Trying to make people see and understand that they just have to be true to themselves. Some people invent some silly excuses like the filthy outdoors, the fear of drowning at sea, the possibility of rain, the inconvenient ending time etc. before even participating the program. If I can get 20 out of the 100 [who want to participate], I will focus on that 20. Our job is not to change the world, but to find and share with other like-minded people. People have commented that I’m not Singaporean because I do not think or talk like locals. I still get that today.
Must be quite tiring…
Good and bad. I take it as a compliment, but I also take it as “No”. I still eat the same local food. Going overseas did change my perception of things, but that’s because of after 25 rejections. If not for these 25 rejections, I would not have gone on. People have asked me why am I doing this silly project since I have an engineering MBA and so on. It’s frustrating. They don’t understand how much of engineering was put inside the creation of the sand castle building tools, that it convinced the US partner to invest US$1.5 million. I do not have much and I do a lot, yet there are people who have a lot but do nothing. It’s not what we have or our education or money status, but what we do with what we have.
What are some of the most memorable stories you have heard from those whose lives have changed after participating in your sand castle activities?
One 4-year-old participant who was very naughty suffered from autism and ADHD. Ever since she came down here with her father, she was so focused and enjoyed the sandcastle activities. Her father loved it too and found it to be a good distraction from her computer games. We also work with the MCYS, so I had a rebellious and negative youth who would scold his kind-hearted and hardworking mother in front of us. After completing the program with us, a few years later, he came down and I could not recognise him at first. His mother was with him, and had a large smile, telling me privately of how he is a better person now.
Any plans for expansion?
I have already expanded my licensees to Hong Kong, Penang, Brunei and Mauritius – all running without Alvin Lee. This proves one thing: without me, the business has a life of its own, in that it can multiply like an amoeba. I’m looking to expand into Sweden, Australia and Taiwan.
What advice can you give to aspiring local entrepreneurs?
Be true and be real to who you are, what you are, and just keep on going. Don’t focus on what other people are doing, or follow your friend or other people’s opinions, or be pressured into doing something so as to prove to others. The moment you want to prove anybody wrong, you are on the wrong side. You do it because you want to. I went to the US not because I wanted to prove anything, but because I didn’t want to let my children down, and maybe if nobody really wanted my idea, I needed to find an answer [on the other side of the world]. No point being thin-skinned and be scared of what other people think, yet upset the very person you see in the mirror everyday. You can’t change people around you anyway.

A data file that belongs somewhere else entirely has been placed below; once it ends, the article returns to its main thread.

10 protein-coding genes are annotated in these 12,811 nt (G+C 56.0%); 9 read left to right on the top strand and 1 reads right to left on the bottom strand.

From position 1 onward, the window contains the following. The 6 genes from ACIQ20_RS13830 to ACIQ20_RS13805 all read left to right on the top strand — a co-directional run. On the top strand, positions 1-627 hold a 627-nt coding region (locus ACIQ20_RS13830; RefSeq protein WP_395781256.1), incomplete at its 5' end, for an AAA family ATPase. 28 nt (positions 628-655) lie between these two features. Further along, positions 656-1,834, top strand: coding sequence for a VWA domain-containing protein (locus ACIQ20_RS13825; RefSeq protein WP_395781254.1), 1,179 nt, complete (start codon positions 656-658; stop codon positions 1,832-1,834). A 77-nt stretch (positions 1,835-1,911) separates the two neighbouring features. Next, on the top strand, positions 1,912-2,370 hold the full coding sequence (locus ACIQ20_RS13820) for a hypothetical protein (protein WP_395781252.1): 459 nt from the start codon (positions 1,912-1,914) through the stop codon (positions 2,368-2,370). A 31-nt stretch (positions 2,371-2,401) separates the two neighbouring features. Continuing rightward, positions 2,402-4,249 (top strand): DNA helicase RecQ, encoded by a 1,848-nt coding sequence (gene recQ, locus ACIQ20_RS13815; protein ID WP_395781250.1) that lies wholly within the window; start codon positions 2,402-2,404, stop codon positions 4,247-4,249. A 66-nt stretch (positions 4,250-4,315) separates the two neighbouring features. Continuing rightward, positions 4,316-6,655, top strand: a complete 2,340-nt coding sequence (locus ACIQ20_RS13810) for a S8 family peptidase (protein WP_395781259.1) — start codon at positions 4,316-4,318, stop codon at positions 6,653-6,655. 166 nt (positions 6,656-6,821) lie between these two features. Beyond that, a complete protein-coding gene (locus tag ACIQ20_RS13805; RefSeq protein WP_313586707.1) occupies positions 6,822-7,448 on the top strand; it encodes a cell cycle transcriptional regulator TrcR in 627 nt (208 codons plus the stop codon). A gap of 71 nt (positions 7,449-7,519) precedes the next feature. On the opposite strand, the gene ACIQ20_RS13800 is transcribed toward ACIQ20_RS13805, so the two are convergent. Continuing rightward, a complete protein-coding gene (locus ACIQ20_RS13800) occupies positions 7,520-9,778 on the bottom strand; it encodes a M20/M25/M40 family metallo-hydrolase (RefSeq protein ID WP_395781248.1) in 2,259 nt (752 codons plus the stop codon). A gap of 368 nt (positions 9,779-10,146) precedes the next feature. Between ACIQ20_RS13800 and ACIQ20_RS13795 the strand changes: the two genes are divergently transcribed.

Do you think you have finally found your answer in life as a result of your journey?
No. I still have many things to do and discover. There is no end. The moment I find my answer, that’s it. There’s no more to go (laughs). Discovering and doing things keeps me going in life and remain true to myself.
After interviewing Alvin, I hopped on with my family to participate in their sand castle building activity and purchased the deluxe set ($50) with the complete sand castle building tools that include staircase, castle and roof moulds, hammer, flattener, cute medieval soldier figurines and flags. Assisted by a very helpful volunteer, we were taken through the proper way of sand castle building. You may roll your eyes thinking that it’s a pretty straight-forward process, yet despite my years of rough sand castle building, this workshop was far more detailed, with new skills that I was surprised to pick up like how to properly dislodge your castle without hurting its shape by knocking the sides of your mould with your hammer, or creating trees by dripping wet sand one layer at a time. Adopting Alvin’s advice to be true to yourself, the typically perfectionist me stepped back to let my son and husband freely express their creation without interference or criticism from another.
The end result of the castle was stunning, at least in the eyes of us first timers. The experience allowed each of us to discover our own hidden talents and respect each other’s desires without enforcing one’s dreams upon another.
Fun? Yes. Bonding? Absolutely. Laughter? Lots of it. What’s more, you come to learn about yourself and your team partners more than you realise.
To find out more about Castles Can Fly, visit http://www.castlescanfly.com or head down to the beach this weekend and experience yourself this joy!